A division of the American Library Association
Editorial Offices: 575 Main Street, Suite 300, Middletown, CT 06457-3445
Phone: (860) 347-6933
Fax: (860) 704-0465
FOR INTERNAL USE ONLY
Please do not link to this page.
University of North Carolina Press
The following review appeared in the January 2021 issue of CHOICE. The review is for your internal use only. Please review our Permission and Reprints Guidelines or email firstname.lastname@example.org.
Social & Behavioral Sciences
History, Geography & Area Studies - Latin America & the Caribbean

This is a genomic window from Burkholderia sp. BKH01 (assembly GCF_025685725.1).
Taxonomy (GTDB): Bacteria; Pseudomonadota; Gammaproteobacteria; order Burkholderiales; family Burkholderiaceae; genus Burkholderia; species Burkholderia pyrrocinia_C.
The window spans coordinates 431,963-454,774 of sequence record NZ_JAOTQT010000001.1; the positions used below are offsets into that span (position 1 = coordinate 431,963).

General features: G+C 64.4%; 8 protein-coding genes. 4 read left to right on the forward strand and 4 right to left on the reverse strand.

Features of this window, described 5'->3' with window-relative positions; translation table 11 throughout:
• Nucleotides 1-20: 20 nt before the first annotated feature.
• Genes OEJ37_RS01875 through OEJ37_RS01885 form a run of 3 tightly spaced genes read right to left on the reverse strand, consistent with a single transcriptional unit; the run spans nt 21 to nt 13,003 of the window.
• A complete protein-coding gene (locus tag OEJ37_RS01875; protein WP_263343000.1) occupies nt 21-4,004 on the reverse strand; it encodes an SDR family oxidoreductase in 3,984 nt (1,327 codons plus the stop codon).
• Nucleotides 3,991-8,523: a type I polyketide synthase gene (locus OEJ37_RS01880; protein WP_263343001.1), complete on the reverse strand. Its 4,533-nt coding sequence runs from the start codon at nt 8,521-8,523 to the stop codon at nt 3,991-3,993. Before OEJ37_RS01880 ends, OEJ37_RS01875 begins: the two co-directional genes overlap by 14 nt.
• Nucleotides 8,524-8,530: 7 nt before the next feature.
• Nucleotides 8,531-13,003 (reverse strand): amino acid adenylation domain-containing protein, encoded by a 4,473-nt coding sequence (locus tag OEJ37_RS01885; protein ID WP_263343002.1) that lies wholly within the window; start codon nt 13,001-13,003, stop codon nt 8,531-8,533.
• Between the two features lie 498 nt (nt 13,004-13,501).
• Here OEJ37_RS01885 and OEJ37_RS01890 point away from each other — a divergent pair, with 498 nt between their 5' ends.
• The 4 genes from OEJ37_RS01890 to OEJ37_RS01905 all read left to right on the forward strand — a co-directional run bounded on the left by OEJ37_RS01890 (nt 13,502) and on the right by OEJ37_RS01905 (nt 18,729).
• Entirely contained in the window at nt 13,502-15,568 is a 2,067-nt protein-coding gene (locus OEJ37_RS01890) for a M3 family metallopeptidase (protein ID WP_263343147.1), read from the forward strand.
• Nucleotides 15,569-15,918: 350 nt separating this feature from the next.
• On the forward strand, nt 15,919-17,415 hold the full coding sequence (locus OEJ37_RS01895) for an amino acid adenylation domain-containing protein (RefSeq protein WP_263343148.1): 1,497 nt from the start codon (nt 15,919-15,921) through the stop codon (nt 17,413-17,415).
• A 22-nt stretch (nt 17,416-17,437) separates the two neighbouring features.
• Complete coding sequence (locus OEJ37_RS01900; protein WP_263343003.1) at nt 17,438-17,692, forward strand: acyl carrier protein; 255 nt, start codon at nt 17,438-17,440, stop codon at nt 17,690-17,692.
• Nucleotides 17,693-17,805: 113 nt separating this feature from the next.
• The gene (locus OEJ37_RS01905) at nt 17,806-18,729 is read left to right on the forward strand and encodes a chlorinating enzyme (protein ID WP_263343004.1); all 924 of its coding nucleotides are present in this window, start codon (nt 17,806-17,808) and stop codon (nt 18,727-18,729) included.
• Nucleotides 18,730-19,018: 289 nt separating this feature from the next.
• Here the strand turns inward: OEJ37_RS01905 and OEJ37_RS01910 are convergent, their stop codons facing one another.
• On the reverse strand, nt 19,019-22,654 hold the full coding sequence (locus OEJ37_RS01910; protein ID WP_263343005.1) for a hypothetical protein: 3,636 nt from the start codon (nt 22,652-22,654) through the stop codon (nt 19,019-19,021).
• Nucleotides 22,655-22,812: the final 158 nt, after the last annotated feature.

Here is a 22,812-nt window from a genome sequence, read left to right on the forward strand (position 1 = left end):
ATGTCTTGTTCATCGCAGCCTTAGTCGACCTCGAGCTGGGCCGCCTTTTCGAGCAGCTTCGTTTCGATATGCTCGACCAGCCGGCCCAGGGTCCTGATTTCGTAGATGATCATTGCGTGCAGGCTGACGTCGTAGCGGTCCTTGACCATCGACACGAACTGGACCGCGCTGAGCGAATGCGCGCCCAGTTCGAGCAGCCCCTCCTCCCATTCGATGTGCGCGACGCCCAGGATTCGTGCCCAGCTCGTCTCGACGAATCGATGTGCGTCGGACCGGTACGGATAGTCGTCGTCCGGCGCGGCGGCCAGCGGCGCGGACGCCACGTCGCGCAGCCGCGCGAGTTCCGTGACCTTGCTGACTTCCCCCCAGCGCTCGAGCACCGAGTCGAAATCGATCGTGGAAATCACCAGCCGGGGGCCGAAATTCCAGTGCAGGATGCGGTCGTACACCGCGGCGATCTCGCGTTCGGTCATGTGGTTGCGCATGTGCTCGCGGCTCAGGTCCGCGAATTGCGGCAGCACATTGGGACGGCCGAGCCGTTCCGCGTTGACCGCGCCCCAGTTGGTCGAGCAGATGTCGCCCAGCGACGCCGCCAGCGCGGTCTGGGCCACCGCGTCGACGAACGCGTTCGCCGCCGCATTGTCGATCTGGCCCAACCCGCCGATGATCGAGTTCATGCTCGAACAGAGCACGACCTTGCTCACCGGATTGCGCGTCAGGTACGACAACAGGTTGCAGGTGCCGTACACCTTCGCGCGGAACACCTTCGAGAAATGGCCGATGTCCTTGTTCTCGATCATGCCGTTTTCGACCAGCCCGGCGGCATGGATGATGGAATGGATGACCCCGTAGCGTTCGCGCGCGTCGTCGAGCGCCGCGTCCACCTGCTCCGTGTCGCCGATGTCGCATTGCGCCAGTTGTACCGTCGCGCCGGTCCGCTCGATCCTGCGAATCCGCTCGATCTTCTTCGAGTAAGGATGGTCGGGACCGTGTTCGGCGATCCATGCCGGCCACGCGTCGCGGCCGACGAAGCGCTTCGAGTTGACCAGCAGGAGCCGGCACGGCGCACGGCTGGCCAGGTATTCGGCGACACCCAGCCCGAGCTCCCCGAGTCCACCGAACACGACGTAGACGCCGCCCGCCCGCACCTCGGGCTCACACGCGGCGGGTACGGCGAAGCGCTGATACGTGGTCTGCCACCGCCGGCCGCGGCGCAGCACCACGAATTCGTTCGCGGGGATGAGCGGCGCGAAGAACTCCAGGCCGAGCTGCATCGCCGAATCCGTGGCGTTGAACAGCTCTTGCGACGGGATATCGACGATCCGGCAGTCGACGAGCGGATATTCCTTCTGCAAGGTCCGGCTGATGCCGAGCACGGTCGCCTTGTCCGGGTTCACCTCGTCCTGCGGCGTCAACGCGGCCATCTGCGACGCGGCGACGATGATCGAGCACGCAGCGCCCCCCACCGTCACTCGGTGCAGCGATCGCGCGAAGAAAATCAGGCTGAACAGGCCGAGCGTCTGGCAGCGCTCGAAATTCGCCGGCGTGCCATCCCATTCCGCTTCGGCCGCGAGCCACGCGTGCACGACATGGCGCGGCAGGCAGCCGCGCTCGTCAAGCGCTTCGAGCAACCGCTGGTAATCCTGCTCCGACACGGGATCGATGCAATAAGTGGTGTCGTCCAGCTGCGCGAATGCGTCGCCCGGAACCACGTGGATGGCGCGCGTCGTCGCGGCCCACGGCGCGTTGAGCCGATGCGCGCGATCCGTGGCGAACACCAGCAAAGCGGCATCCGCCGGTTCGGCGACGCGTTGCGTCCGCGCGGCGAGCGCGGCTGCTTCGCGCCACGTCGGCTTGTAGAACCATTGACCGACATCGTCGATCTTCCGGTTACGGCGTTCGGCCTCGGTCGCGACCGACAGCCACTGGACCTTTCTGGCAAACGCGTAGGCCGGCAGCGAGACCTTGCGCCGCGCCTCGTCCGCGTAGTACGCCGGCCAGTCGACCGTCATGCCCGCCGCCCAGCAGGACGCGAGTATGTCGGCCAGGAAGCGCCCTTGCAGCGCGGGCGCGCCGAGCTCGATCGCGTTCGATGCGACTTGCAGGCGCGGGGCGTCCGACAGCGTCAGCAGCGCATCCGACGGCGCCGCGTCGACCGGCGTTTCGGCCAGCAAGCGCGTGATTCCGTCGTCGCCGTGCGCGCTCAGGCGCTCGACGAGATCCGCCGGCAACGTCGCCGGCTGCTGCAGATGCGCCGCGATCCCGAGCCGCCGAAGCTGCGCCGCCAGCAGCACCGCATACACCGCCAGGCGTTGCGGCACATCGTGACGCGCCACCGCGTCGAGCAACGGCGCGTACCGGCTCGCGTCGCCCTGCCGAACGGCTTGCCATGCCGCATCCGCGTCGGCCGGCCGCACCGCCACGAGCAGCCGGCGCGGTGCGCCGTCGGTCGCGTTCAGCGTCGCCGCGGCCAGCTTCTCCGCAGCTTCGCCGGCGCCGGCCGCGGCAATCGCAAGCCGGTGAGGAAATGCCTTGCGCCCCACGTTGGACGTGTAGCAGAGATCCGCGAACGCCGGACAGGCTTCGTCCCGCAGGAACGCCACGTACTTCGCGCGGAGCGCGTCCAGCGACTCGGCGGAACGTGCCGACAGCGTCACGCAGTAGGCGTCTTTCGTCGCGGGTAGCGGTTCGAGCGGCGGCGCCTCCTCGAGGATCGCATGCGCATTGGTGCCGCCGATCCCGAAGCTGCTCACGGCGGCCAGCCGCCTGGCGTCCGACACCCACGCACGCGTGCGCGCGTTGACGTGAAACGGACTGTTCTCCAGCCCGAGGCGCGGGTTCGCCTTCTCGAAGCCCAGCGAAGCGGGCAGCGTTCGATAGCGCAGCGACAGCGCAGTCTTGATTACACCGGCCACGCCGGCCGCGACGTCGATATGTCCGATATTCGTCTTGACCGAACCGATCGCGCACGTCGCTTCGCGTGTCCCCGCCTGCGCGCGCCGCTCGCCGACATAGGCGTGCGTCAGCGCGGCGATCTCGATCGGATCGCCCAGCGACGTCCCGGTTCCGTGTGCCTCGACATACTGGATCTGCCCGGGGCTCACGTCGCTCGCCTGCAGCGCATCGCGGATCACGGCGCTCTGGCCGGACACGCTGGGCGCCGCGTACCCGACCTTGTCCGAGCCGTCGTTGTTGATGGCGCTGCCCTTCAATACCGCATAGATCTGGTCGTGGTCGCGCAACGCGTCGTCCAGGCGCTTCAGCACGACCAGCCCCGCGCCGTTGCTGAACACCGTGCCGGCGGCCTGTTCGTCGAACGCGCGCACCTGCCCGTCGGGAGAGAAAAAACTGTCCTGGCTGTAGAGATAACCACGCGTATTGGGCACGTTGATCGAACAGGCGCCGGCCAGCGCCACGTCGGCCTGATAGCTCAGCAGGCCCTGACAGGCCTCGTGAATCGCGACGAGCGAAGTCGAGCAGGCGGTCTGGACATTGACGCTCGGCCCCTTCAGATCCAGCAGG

This impressive study analyzes Spain and Portugal’s collaborative efforts to delineate the border between Spanish Latin America and Brazil following the 1777 San Ildefonso Treaty. Building on borderlands studies along with cartographic and spatial history, Erbig (Univ. of California, Santa Cruz) demonstrates that this boundary introduced significant changes to autonomous peoples in the region, particularly the Minuanes and Charrúas. Focusing on mobile Native encampments (tolderías) and their interaction with European settlers, Erbig argues that the border was no mere rhetorical imposition of imagined European power. The author reveals how the demarcation transformed the region by altering where toderías positioned themselves geographically, empowering legal claims to indigenous lands and, crucially, propagating postcolonial narratives of indigenous “absence.” Based on research in seven countries, this study details the many ways that Native actors participated in the regional power dynamic. Their involvement, the author maintains, gave the border its meaning. This provocative case study alternately provides a reexamination and, in places, reiteration of the core arguments of spatial history. It demonstrates how cartographic practices simultaneously created and transformed ethnicities while significantly contributing to the contemporary marginalization of Native peoples.--D. Newcomer, East Tennessee State University